Materials and Methods
Generation of transgenic constructs and identification of transgenic mice: MBP-p75–ErbB1KD. The cDNA for the p75–ErbB1 KD construct has been described previously (Harrington et al., 2002). The p75–ErbB1 KD was placed under a 9 kb MBP by (1) placing the p75–ErbB1 KD within the exon 3 of the β-globin gene, and (2) ligating the p75–ErbB1 KD fragment and the flanking sequences containing the exon 2–intron 2 of the β-globin gene with the 9 kb MBP promoter. For the first step, the p75–ErbB1 KD in pCR II vector was digested with SpeI and SalI, blunted, and placed into EcoRI-digested pMG2 vector. The pMG2 vector contains 1.8 kb of MBP promoter that was linked to exon 2, intron 2, and exon 3 of the β-globin gene (Gow et al., 1992). This ligation places the p75–ErbB1 KD cDNA into the third exon (see Fig. 2A). For the second step, the fragment containing the 52 bp MBP promoter, exon 2, intron 2, and the p75–ErbB1 KD within the exon 3 of the β-globin gene was subsequently isolated by XmaI and NotI digestion, and placed into pBS–MBP9 vector that contained 9 kb MBP promoter with no exons or introns. The resulting construct is depicted in Figure 2A. To prepare a fragment for microinjection, the construct was digested with SalI and NotI, which yields a fragment that contains the 9 kb MBP promoter, exon 2, intron 2, and the p75–ErbB1 KD within the exon 3 of the β-globin gene. In this construct, translation begins at the start of the transgene. The transgenic mice were produced at the Keck Genetics Research Facility at the Neurobiotechnology Center of the Ohio State University, using methods described previously (Hogan et al., 1994). Transgenic founders were identified by PCR.
EM analyses. For transmission electron microscopy (TEM) of the tissues, mice were perfused with 2% paraformaldehyde and 2% glutaraldehyde in 0.1 m Na cacodylate buffer, pH 7.2. The tissues were dissected, rinsed in 0.1 m Na cacodylate buffer, and placed in 1% osmium and 0.1 m Na cacodylate for 1–1.5 hr at room temperature. The tissues were stained en bloc for 1 hr in 2% uranyl acetate and embedded in Spurr resin after the dehydration procedures. Sections were cut at 80 nm using an Ultracut E ultramicrotome (Leica, Deerfield, IL), and collected on 300-mesh grids. Sections were stained in 2% uranyl acetate and Reynolds lead citrate before observation in a Philips (Wilmington, DE) CM 12 TEM at 60 kV.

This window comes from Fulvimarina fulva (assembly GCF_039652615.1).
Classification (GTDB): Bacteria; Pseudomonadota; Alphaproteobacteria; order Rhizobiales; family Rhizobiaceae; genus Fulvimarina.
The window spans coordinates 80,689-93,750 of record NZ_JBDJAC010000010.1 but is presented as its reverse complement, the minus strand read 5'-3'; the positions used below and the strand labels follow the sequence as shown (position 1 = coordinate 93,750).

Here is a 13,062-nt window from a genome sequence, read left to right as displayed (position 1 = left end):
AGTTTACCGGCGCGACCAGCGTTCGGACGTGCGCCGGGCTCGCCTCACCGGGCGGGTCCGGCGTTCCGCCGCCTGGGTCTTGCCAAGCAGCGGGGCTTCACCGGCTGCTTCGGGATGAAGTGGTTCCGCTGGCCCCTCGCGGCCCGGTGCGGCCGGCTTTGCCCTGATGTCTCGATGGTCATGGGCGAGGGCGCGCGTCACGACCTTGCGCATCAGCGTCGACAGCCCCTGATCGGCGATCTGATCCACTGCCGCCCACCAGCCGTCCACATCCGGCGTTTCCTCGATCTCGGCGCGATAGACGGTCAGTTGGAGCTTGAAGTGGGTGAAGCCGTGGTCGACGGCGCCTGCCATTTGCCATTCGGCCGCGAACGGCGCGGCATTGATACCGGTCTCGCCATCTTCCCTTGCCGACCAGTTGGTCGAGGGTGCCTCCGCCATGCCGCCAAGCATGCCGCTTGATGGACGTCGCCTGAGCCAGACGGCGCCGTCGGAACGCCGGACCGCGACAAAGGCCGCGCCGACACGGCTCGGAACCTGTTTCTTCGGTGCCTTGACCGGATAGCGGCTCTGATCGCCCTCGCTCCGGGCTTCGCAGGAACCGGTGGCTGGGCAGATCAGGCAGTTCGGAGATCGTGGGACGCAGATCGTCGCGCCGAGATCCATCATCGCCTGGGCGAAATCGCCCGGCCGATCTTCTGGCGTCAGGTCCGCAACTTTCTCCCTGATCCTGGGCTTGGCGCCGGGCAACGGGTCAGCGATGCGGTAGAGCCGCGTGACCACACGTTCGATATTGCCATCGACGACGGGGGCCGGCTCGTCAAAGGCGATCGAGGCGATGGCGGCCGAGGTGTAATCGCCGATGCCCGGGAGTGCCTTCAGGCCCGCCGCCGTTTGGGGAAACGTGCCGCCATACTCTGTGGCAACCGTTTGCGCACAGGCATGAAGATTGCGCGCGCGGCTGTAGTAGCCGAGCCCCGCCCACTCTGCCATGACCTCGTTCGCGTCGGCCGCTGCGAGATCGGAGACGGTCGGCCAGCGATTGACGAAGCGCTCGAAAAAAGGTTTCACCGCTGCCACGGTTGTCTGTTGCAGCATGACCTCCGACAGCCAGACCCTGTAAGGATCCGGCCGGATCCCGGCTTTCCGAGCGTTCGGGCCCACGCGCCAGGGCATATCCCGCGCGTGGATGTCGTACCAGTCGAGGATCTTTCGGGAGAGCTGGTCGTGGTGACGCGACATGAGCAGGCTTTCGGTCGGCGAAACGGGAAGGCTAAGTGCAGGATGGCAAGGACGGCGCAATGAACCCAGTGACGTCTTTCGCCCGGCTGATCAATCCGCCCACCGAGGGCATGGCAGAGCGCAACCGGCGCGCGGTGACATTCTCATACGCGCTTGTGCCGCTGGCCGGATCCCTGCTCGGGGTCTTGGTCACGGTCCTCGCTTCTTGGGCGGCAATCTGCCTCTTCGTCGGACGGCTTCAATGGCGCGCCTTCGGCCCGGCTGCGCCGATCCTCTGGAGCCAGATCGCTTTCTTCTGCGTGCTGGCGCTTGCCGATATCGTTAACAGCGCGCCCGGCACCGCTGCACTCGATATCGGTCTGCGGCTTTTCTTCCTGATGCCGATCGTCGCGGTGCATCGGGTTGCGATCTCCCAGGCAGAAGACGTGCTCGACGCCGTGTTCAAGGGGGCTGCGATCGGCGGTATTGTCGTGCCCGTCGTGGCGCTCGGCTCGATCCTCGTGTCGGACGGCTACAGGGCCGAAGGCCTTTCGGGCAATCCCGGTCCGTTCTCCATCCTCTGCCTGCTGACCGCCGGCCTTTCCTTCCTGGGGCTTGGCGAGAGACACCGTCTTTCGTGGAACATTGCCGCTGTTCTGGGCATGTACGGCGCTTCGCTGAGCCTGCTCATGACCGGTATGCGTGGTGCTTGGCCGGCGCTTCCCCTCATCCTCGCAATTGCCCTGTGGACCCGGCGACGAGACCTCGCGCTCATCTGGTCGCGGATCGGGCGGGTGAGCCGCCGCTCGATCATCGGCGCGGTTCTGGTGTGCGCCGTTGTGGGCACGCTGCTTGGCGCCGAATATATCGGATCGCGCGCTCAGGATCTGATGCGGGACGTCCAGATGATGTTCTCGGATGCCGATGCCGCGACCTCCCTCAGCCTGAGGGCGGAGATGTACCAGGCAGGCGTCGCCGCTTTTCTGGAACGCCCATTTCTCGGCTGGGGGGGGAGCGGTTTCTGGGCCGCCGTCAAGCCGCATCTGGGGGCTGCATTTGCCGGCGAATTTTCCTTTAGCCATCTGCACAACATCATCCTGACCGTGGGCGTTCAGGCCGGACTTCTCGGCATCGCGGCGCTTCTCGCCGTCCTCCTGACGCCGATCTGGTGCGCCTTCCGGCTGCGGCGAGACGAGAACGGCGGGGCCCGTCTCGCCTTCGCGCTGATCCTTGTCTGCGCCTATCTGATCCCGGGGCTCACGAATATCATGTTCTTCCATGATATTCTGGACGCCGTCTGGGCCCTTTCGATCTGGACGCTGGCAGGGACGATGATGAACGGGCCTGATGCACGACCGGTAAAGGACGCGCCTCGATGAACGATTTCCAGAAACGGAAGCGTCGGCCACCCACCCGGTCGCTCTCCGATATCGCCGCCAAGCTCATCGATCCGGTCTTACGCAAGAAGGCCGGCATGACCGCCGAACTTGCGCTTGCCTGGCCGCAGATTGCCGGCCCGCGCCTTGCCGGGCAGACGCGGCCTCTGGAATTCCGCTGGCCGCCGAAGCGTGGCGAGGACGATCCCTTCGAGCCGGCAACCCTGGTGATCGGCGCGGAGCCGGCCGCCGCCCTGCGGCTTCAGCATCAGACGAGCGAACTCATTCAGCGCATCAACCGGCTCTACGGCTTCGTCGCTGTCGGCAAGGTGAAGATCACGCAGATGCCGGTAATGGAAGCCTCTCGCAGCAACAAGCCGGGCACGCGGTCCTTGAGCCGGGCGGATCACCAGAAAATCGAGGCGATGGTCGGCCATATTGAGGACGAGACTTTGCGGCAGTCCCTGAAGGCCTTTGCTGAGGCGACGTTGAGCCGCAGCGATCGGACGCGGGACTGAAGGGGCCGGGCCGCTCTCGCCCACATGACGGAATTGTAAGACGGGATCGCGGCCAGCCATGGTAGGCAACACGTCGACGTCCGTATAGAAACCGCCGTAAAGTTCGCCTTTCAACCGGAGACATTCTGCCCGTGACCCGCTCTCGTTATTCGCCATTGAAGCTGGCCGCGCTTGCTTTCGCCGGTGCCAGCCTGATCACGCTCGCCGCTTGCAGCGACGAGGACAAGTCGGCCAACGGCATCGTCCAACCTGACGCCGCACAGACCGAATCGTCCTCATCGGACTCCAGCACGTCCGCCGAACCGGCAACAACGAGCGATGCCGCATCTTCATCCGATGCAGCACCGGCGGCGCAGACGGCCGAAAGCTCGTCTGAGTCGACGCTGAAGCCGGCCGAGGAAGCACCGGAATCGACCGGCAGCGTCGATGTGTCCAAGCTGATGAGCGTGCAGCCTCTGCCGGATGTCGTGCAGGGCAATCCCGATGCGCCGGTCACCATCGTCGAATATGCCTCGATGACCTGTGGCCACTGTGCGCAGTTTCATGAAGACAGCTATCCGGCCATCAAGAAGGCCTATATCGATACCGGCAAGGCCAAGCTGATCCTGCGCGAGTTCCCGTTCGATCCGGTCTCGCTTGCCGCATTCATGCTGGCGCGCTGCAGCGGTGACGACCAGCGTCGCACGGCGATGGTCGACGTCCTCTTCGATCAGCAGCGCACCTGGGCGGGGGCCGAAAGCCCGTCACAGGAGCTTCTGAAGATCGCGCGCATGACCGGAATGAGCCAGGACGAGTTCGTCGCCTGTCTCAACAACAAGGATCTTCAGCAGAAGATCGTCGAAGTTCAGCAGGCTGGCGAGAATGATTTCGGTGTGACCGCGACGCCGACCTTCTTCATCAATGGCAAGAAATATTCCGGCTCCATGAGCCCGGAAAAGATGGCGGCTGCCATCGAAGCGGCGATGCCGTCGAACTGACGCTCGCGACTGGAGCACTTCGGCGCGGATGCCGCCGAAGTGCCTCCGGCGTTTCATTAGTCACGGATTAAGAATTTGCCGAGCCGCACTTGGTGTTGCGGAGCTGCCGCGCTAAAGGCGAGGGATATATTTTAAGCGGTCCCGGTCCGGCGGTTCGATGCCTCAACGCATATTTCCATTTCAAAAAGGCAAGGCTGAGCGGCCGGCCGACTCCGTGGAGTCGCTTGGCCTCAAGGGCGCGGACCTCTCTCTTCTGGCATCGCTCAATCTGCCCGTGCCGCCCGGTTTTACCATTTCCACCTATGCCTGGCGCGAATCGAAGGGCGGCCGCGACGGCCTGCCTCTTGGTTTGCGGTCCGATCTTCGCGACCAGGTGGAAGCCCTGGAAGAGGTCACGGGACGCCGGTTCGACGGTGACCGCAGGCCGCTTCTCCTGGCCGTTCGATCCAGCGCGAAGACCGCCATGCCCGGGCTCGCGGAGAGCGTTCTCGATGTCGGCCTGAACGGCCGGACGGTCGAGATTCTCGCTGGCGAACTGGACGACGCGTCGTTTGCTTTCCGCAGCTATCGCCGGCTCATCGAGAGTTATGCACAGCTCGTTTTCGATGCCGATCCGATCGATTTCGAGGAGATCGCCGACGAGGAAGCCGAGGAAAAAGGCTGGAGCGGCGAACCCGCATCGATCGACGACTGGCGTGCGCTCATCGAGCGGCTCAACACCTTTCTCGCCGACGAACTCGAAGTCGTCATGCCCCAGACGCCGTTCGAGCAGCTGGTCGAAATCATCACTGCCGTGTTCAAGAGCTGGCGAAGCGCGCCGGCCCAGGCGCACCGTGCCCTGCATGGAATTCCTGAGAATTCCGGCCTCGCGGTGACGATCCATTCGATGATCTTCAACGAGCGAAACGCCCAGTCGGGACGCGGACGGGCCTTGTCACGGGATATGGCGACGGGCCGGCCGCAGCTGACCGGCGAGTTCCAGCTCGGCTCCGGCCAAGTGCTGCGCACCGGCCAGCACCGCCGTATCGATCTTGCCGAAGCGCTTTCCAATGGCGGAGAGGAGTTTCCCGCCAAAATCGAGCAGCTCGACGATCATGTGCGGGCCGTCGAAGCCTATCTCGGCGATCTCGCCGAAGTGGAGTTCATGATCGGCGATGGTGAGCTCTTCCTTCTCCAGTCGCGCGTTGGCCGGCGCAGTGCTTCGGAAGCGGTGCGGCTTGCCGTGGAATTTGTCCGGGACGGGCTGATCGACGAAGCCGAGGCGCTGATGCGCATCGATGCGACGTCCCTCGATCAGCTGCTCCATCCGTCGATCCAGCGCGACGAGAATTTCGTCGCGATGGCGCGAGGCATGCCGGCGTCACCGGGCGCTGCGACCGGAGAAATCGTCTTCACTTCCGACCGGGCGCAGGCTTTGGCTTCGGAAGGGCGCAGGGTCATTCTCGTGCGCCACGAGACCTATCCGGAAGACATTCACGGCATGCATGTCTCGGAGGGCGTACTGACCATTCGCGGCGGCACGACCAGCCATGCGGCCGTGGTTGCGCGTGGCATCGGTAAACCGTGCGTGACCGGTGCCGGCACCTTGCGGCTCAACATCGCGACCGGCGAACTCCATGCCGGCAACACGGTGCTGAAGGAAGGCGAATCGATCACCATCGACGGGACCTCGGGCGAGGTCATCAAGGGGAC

Immunohistochemistry. Mice were perfused with 3% paraformaldehyde in 0.1 m phosphate buffer (PB), pH 7.2. The brain was dissected, postfixed for several hours at room temperature, and placed in 20% sucrose and 0.1 m PB at 4°C. The brain was cut at 20 μm thicknesses on a cryostat in the sagittal plane. For staining with antibodies, the sections were incubated in blocking solution containing 1% BSA, 0.3% Triton X-100, and 10% horse serum for mouse monoclonal antibody or 10% goat serum for rabbit polyclonal antibody in 0.1 m PB for 2 hr at room temperature. The primary antibodies were incubated in 5% horse or goat serum, 0.1% BSA in 0.1 m PB overnight at room temperature in the presence of 0.02% sodium azide. The positive staining was detected using Alexa-488- or Cy3-conjugated secondary antibodies, or biotinylated secondary antibodies that were later visualized using streptavidin-Cy3 or Alexa-488. The sections were mounted using Vectashield containing 4′,6′-diamidino-2-phenylindole to stain the nuclei (Vector Laboratories, Burlingame, CA). For staining with anti-bromodeoxyuridine (BrdU), mice were injected with BrdU at 25 μg/g three times at 2 hr intervals. Two hours after the last injection, mice were perfused. BrdU staining was detected essentially as described previously (Seri et al., 2001). For double staining with BrdU and ErbB1, the sections were first incubated overnight with anti-ErbB1, and processed for BrdU as described previously (Seri et al., 2001), and incubated overnight with anti-BrdU. The signal from ErbB1 and BrdU was visualized as described above. The antibodies used for this study are ErbB1 and p27 (Santa Cruz Biotechnology, Santa Cruz, CA), MBP, NG2, and neurofilament (Chemicon, Temecula, CA), adenomatous polyposis (CC1) (Oncogene Sciences, Uniondale, NY), BrdU (BD Biosciences, Bedford, MA), 2′,3′-cyclin nucleotide 3′-phosphodiesterase (CNPase) (Sternberger Monoclonals, Lutherville, MD), proliferating cell nuclear antigen (PCNA) (Dako, Carpinteria, CA), HA and p75 (Babco, Richmond, CA), O1 (a gift from Dr. Patrick Wood, University of Miami, Miami, FL), 192 (an anti-p75; a gift from Dr. Phil Barker, McGill University, Montreal, Canada), and terminal deoxynucleotidyl transferase-mediated biotinylated UTP nick end labeling (TUNEL) (Roche Molecular Biochemicals, Indianapolis, IN).